Acknowledging the possibility of failure can help relieve some of the stress athletes feel in crucial situations.
This article was provided by Training-Conditioning
Players in every sport feel pressure to perform. Kenny Linn, Head Baseball Coach at Tallmadge (Ohio) High School, had to deal with this recently when the pressure of a state semifinal game seemed to get the better of his young catcher behind the plate.
“With a runner on third, he threw one ball back to the pitcher that was in the dirt, and the pitcher had to jump to get another. His next throw sailed past the pitcher, but our shortstop was there to back it up,” Linn says. “Of course, the crowd got all riled up and starting riding him. But I simply looked at him, smiled, and said, ‘Hey, that’s how you keep our guys in the game!’ And he smiled back. Later that half inning he nailed a guy trying to steal second and then threw out a runner at first.”
Seeing a player unable to complete one of the most basic tasks asked of him could make some coaches flip their lid. Linn, however, knew he needed to take a different approach. “Sometimes I try to get them to laugh a little to help them relax and play the game,” he says. “I want them to know we love them, we’re proud of them, and that if they trust in their ability and stay relaxed things are going to work out fine.”
While some players are celebrated for their ability to perform in clutch situations, it’s not an inherent gift. Like other skills in the game, it can be mastered through patience, practice, repetition, and sometimes a light touch. And successful coaches have shown that athletes can be taught how to perform their best when the game is on the line.
So how can you help players perform well under pressure? Coaches and psychologists agree that the first step is being open about the subject. Acknowledging the possibility of failure can help relieve some of the stress athletes feel in crucial situations.
“We communicate to our players that everybody is going to fail and have a bad day, but it’s how well you respond afterwards that determines the kind of player you are,” says Steve Trimper, Head Baseball Coach at Stetson University. “We emphasize that if they want to be leaders, they have learn how to handle their failures because every leader is going to fail over and over and over again.”
“Coaches shouldn’t make players feel like they have to perform or they’re going to cost the team the game,” says Dr. Patrick Cohn, Baseball Psychology Expert and founder of Peak Performance Sports. “Expectations turn into pressure for kids. Fear of failure, pressure, and expectations are all connected. Having an honest discussion will help deflect some of the worry players have about other people judging them if they fail.”
Scott Berry, Head Baseball Coach at the University of Southern Mississippi, helps his players gain confidence by presenting failure as being intertwined with success. “People talk all the time about how baseball is a game of failure, which it is,” he says, “but before failure happens there’s opportunity. So we try to focus on embracing that opportunity and being prepared to succeed.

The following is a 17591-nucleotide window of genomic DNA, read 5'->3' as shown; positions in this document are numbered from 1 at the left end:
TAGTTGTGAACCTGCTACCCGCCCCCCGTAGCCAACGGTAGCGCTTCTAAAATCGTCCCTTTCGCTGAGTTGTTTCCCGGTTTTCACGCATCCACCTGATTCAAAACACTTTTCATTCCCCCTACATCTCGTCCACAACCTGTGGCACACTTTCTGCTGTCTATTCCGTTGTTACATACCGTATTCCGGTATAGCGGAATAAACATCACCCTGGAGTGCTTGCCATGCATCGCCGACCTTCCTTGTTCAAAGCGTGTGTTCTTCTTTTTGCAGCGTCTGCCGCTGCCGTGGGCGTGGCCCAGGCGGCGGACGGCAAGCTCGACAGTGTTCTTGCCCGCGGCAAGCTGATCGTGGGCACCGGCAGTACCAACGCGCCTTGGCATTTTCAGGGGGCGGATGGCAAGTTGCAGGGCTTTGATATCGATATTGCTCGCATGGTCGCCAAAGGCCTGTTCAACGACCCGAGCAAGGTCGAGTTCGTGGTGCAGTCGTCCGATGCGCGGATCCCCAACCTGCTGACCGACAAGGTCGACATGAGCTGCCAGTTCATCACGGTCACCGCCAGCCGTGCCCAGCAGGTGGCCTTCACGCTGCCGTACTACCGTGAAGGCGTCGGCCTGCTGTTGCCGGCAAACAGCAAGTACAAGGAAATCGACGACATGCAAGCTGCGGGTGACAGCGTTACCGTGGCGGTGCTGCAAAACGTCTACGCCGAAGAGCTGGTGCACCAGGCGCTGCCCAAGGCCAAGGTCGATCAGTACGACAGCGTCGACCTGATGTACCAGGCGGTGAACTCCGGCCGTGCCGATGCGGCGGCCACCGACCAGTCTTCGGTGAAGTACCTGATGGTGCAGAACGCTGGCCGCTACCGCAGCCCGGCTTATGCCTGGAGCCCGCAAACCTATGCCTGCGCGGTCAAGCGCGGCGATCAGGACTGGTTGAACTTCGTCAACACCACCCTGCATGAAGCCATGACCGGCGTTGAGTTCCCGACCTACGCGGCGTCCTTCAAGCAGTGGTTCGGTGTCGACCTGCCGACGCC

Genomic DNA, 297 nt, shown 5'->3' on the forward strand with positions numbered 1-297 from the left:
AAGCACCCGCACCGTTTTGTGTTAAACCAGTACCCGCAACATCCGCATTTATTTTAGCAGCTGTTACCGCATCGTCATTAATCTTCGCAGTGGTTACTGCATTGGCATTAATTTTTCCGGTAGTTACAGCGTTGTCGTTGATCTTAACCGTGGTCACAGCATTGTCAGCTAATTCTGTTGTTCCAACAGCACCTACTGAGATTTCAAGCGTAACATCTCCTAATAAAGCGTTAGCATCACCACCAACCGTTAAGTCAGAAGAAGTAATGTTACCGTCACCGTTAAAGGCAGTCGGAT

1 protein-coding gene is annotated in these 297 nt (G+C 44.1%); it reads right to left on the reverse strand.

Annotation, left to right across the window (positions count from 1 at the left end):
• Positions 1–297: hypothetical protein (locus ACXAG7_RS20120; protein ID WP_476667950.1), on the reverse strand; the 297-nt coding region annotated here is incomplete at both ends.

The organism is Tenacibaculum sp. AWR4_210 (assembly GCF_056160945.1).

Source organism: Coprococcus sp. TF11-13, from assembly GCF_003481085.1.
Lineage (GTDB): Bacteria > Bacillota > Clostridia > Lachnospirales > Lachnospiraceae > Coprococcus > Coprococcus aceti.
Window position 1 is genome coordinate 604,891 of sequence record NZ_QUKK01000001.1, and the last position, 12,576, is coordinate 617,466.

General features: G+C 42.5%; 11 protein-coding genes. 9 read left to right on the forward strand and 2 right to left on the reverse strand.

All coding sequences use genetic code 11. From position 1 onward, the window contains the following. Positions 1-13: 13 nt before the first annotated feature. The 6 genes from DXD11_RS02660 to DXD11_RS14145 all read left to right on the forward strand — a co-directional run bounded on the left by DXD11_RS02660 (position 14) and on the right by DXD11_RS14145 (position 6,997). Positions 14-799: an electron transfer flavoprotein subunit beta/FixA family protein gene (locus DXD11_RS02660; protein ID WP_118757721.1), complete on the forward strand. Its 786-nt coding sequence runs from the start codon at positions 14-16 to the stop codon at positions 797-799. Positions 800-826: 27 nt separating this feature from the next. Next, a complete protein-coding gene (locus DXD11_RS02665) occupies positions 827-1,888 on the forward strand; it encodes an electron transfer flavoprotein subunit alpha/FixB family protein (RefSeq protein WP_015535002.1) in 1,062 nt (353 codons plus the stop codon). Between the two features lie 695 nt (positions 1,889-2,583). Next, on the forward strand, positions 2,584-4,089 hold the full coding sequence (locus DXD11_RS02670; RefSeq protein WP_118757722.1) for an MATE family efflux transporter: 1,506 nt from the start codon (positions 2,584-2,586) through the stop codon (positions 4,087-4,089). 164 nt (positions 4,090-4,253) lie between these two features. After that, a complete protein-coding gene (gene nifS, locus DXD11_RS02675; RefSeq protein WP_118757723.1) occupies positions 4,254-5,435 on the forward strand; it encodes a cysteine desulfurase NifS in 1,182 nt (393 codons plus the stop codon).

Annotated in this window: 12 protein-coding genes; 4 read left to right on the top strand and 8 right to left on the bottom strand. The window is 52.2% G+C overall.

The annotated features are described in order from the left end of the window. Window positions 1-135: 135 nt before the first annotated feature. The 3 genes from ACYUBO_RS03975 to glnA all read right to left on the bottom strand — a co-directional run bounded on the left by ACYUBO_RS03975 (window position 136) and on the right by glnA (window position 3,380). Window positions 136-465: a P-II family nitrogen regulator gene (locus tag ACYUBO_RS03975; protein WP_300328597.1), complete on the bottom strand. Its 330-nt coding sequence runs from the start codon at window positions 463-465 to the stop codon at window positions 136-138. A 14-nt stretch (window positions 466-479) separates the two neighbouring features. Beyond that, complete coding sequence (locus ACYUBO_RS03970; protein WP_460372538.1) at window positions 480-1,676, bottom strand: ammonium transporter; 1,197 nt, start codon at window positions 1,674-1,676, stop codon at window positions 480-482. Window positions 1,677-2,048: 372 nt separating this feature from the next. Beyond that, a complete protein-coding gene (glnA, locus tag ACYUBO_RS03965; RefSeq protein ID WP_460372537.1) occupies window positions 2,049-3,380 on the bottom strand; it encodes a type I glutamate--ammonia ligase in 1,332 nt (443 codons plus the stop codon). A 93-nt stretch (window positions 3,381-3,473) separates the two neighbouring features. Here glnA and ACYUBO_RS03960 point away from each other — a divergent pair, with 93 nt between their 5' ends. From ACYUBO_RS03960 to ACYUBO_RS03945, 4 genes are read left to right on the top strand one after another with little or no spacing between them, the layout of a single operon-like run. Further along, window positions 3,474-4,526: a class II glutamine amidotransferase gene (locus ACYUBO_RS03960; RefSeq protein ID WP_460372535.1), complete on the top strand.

“We tell our guys to slow the game down and not ride the emotional rollercoaster it can produce,” Berry continues. “Players who understand there are going to be highs and lows are the most confident because they’re free to trust and believe in their abilities.”
Building trust in your abilities begins with mastering the physical skills of the game through repetition, which is reflected through the hitting, fielding, and throwing drills that make up most practice sessions. However, physical mastery isn’t enough. If players don’t also develop mental confidence in their abilities, all that practice time may be for naught.
“Repetition is only part of the equation,” says Cohn. “The mind affects how much a player trusts his ability to repeat. They may have developed muscle memory, but pressure comes from worrying about what others will think if they screw up, and that can affect performance more than muscle memory does.
“Ultimately, being able to perform under pressure comes down to trust—when that big moment comes, players have to fully trust in their skills,” he continues. “Coaches can help players do this by talking to them about how it’s better to trust their skills than trying to play it safe. They need to swing aggressively, run aggressively, pitch aggressively, and allow that repetition and muscle memory to come out rather than blocking it by trying to avoid mistakes. The goal is to allow their skills to shine in those pressure moments.”
The focus should be less on the outcome and more on the execution. “Coaches need to help each player understand how to stay in the moment, not worry about the outcome, and concentrate on their at bat routine or pre-pitch routine,” Cohn says. “This will help them focus on executing the skills they’ve developed.”
Dave Taylor, Head Baseball Coach at California State University, Chico, keeps a close eye out for players who may be caught up in the moment and thinking about what’s at stake instead of focusing on what they need to do to succeed. “If they feel like the game is playing faster than it usually does, they’re probably not breathing or relaxing as much as they should,” he says. “I remind them to just do the things that they’ve been doing every day that have allowed them to play at this level.”